Oct 15, 2008

Witherington on Judging Others

I agree with this good commentary of Dr. Witherington on an "abused" passage of scripture. I have excerpted citations that I found well written. Emphasis is mine.

"YOU BE THE JUDGE---- Mt. 7.1-6" by Ben Witherington

"Some texts in the NT ought to be able to sue for abuse and misuse. Mt. 7.1-6 is one of those texts. How many times have you heard someone say ‘judge not lest you be judged’ to neutralize this text and in effect promote doing nothing at all, since we are all sinners who have fallen short of God’s highest and best for us? The Greek verb krino here however does not mean ‘expose not, lest you be exposed’, it does not mean ‘do not be morally discerning lest someone discern your flaws’, it does not meannever correct or hold someone morally accountable, lest you be held accountable for your behavior’. It means none of those things.

Much nearer to the mark would be a translation ‘condemn not, lest you be condemned’. In other words it is basically the synonym of the slightly stronger verb katakrino in John 8.11 where Jesus says ‘neither do I condemn you…’ This is legal language, and it may well be the ancient equivalent of saying ‘do not damn someone to Hell, lest you be so damned’. It has to do with passing full and final judgment on someone’s life or even their souls, and only God has the right, the knowledge, the authority to do that. Jesus is preventing his followers from assuming the posture of judge, jury, or executioner of someone else’s foibles, and deeming them irretrievably lost and undoubtedly heading for outer darkness.

Instead, Jesus is trying to refocus the disciples on getting their own houses in order. He does this is several ways. First of all he reminds them that they will be evaluated with the same severity that they evaluate others. A lot of folks can dish it out, but they can’t take it when it is their conduct that is being critiqued. Jesus suggests that we have an infinite capacity for maximizing the critique of other people’s sins, and minimizing and rationalizing our own."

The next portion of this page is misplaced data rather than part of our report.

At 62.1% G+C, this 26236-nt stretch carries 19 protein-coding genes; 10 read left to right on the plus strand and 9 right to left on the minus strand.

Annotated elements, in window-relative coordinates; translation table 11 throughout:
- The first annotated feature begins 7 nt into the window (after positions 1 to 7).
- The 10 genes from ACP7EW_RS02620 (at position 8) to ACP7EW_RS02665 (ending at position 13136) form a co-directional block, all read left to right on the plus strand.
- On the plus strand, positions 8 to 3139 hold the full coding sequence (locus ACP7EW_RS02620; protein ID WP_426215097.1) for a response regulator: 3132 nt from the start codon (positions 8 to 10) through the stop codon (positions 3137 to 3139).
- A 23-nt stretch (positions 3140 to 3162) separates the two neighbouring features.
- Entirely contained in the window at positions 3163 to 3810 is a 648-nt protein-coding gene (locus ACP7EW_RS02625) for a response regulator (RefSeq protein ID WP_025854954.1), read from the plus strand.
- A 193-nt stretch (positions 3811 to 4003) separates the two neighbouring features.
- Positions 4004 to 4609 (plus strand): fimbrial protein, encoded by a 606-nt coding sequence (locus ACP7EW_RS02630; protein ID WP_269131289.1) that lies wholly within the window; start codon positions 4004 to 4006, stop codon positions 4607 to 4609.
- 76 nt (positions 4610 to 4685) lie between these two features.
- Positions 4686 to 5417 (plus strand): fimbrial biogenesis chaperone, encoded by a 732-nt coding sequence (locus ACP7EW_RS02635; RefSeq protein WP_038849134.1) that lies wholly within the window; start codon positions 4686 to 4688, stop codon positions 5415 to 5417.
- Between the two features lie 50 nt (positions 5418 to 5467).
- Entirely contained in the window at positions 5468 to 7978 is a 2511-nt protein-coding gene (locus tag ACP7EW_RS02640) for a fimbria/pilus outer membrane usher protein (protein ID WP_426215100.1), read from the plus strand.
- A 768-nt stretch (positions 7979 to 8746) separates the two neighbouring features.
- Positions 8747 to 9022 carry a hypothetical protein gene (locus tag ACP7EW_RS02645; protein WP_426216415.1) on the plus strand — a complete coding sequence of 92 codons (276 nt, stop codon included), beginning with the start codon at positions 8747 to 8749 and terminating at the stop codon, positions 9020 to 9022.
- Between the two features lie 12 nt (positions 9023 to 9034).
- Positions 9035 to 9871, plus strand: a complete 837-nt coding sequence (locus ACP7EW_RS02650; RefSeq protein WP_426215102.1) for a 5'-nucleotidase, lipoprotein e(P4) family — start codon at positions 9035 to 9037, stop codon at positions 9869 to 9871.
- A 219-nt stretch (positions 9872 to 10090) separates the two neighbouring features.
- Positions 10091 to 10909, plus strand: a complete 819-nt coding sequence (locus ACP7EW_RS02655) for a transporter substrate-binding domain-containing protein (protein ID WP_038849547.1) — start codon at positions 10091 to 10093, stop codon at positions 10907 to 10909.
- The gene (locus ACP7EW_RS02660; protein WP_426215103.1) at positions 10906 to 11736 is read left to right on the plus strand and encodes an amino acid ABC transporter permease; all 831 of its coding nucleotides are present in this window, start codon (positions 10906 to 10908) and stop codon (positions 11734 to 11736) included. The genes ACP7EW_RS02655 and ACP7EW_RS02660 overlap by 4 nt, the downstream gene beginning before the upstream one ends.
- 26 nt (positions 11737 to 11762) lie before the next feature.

"Notice in vs. 5 Jesus does not suggest that one shouldn’t morally critique others or hold them accountable. What he says is, don’t be a hypocrite—first take the plank out of your own eye, and then go deal with others. It’s a matter of the order of things. We must get our own house in order first."

"The term hypokrites is certainly an interesting one. It is a term that comes from the ancient Greek theater and refers to a person who plays a role, rather than being in real life what they seem. We of course take the English derivative of this term to mean someone who does not practice what he preaches, someone who does not walk what he talks. But in fact the actor is not actually trying to be or become the person he depicts, he is simply playing a role."

"The issue here has to do with unfair critiques, uncharitable evaluations, and judging others by a different standard than the one uses to judge yourself."

"There is an important and interesting play on Greek words in this little passage between merely ‘seeing’ and ‘seeing clearly’. In vs. 3 the verb means see where it speaks of seeing someone else’s faults. But in vs. 5 the verb of sight means ‘see clearly’ and what is being suggested is that when one has truly seen and dealt with the plank in one’s own eye, only then can one see clearly enough to help the brother with the speck in his eye. Self-examination and self-critique, and self-reformation leads to more accurate seeing of others flaws, and the ability to help them."


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